From the vantage point of the hot dog stand she runs. Kennedy Taylor sees the traffic problems at Jefferson Avenue and Randolph Street.
“I see a lot of traffic hold ups. I see a lot of pedestrians being honked at, being rushed,” Taylor said.
She isn’t the only one witnessing close calls. Sensors have been up for about a year on the traffic signals at the intersection. They include heat and motion sensors, plus cameras.
MDOT Senior Project Manager of Connected and Automated Vehicles Michele Mueler worked with the Dubai based company Derq and others to use these sensors to gather data.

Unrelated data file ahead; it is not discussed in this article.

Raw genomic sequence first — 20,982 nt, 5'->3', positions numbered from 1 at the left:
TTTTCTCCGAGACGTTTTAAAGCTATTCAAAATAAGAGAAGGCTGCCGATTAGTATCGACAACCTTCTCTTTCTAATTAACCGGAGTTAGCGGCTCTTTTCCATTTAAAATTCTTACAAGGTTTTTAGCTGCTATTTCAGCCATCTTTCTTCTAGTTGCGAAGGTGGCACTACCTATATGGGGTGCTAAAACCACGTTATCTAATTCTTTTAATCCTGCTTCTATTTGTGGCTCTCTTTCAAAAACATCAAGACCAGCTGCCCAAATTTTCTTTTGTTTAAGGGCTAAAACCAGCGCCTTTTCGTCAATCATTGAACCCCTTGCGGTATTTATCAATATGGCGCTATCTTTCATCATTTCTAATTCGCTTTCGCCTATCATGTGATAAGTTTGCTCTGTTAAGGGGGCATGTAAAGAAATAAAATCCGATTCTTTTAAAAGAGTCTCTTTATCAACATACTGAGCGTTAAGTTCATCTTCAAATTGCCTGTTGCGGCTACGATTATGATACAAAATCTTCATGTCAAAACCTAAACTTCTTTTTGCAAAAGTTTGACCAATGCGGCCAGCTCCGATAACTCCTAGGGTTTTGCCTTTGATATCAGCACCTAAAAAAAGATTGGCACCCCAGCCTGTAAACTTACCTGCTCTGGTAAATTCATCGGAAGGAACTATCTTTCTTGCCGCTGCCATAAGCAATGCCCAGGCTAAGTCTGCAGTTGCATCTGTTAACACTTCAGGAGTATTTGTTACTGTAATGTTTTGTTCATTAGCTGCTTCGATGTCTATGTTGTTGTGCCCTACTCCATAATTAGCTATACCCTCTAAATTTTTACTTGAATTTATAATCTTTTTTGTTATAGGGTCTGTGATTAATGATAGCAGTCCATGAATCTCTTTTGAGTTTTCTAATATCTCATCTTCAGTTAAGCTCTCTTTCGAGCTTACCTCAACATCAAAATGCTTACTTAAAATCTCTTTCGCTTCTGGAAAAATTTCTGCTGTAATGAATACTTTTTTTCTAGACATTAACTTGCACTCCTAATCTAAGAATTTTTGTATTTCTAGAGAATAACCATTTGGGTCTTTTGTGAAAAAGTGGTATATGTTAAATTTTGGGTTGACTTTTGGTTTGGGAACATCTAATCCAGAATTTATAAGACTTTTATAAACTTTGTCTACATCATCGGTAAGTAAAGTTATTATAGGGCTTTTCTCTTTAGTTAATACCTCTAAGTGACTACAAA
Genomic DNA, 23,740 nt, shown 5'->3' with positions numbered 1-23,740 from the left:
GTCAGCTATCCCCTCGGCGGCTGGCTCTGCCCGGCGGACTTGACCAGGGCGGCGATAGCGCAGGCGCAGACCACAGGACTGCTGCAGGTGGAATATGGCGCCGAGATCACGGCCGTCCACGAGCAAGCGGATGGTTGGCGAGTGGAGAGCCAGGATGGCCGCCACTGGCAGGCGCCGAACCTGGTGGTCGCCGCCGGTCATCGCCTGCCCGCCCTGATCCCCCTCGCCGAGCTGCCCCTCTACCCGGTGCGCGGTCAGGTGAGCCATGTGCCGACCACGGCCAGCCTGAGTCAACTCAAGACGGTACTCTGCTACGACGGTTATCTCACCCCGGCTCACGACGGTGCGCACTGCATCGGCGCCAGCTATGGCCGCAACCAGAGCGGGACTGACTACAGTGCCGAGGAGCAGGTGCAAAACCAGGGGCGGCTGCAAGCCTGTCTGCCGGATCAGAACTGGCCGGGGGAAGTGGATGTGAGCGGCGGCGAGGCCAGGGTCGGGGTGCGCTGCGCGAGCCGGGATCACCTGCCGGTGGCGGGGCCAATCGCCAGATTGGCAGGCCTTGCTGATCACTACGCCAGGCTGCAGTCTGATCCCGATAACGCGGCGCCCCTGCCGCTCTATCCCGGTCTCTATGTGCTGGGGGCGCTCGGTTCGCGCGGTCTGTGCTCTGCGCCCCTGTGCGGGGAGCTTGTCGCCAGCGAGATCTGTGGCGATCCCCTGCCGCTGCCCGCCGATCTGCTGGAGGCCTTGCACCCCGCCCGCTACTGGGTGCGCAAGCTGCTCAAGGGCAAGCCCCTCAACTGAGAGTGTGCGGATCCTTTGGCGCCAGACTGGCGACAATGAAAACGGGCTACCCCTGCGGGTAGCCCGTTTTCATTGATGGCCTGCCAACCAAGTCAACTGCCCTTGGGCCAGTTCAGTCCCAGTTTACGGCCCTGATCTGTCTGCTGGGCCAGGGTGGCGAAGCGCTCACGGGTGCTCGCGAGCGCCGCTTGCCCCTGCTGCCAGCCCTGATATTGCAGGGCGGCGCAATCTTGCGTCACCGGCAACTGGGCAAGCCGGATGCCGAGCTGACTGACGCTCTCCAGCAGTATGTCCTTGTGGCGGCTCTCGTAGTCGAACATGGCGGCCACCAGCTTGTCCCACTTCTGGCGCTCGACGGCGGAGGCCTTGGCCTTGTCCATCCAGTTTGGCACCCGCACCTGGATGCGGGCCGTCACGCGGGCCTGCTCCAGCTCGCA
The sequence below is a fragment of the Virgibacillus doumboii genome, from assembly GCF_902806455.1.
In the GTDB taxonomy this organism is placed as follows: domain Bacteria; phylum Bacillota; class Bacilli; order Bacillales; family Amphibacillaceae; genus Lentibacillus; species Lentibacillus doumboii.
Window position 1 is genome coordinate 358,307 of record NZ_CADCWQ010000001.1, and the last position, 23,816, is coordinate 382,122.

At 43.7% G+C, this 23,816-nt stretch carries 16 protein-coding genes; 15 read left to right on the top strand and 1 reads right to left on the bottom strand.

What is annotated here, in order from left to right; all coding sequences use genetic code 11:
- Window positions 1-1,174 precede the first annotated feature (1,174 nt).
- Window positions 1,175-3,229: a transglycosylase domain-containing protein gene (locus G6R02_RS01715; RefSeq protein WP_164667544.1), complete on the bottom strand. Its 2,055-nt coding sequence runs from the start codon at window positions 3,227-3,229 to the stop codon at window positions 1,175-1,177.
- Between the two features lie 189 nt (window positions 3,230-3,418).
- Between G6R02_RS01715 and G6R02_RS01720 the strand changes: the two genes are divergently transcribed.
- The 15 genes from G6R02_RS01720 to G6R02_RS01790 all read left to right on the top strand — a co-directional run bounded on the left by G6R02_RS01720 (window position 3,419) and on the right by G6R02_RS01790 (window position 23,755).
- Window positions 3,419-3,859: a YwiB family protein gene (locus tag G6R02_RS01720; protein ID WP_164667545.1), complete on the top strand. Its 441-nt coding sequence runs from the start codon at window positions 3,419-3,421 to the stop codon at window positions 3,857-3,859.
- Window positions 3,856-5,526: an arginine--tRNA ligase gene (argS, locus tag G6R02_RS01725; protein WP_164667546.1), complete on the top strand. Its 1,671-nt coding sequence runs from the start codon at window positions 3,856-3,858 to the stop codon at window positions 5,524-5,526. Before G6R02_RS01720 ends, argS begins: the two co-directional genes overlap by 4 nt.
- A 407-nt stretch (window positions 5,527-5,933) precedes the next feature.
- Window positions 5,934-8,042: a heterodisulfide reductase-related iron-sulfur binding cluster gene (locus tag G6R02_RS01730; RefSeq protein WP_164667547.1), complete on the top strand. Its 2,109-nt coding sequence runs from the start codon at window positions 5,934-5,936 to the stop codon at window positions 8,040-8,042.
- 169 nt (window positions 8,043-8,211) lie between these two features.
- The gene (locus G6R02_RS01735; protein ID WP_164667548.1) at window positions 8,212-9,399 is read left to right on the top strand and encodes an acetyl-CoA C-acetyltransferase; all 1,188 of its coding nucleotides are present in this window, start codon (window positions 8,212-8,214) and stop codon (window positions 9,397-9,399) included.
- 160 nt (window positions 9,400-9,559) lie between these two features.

Computers use the data to predict when vehicles will for example, run red lights.
“They could provide a warning to a person in the vehicle and say to a pedestrian or a scooter in the area that there is going to be a potential safety issue there,” said Mueler.
She says the computers have become quite accurate at predicting what will happen. The next goal is to find a way for you to use this artificial intelligence, “To actually prevent them from getting in a crash or being negatively impacted,” Mueler explains.
Technology could be part of an automotive safety revolution changing how you get around metro Detroit and beyond, safely.